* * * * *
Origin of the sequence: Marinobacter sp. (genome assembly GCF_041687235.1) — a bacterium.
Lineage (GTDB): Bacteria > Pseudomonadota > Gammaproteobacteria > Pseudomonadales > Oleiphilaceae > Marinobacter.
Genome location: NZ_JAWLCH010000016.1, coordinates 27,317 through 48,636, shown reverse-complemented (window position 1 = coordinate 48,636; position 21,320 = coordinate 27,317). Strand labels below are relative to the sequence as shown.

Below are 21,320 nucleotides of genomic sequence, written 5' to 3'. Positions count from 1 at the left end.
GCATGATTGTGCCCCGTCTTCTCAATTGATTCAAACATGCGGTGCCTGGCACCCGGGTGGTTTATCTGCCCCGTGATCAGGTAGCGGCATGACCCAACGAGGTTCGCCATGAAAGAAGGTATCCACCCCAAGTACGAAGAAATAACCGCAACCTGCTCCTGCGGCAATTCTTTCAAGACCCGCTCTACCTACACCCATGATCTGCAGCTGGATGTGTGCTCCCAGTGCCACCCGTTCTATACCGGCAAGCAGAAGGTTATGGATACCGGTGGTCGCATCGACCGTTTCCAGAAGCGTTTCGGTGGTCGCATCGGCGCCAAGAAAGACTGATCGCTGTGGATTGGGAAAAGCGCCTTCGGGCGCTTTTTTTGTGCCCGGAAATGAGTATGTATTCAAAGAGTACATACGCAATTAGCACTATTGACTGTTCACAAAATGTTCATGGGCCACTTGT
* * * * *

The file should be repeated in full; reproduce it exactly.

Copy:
Origin of the sequence: Marinobacter sp. (genome assembly GCF_041687235.1) — a bacterium.
Lineage (GTDB): Bacteria > Pseudomonadota > Gammaproteobacteria > Pseudomonadales > Oleiphilaceae > Marinobacter.
Genome location: NZ_JAWLCH010000016.1, coordinates 27,317 through 48,636, shown reverse-complemented (window position 1 = coordinate 48,636; position 21,320 = coordinate 27,317). Strand labels below are relative to the sequence as shown.

Below are 21,320 nucleotides of genomic sequence, written 5' to 3'. Positions count from 1 at the left end.
GCATGATTGTGCCCCGTCTTCTCAATTGATTCAAACATGCGGTGCCTGGCACCCGGGTGGTTTATCTGCCCCGTGATCAGGTAGCGGCATGACCCAACGAGGTTCGCCATGAAAGAAGGTATCCACCCCAAGTACGAAGAAATAACCGCAACCTGCTCCTGCGGCAATTCTTTCAAGACCCGCTCTACCTACACCCATGATCTGCAGCTGGATGTGTGCTCCCAGTGCCACCCGTTCTATACCGGCAAGCAGAAGGTTATGGATACCGGTGGTCGCATCGACCGTTTCCAGAAGCGTTTCGGTGGTCGCATCGGCGCCAAGAAAGACTGATCGCTGTGGATTGGGAAAAGCGCCTTCGGGCGCTTTTTTTGTGCCCGGAAATGAGTATGTATTCAAAGAGTACATACGCAATTAGCACTATTGACTGTTCACAAAATGTTCATGGGCCACTTGT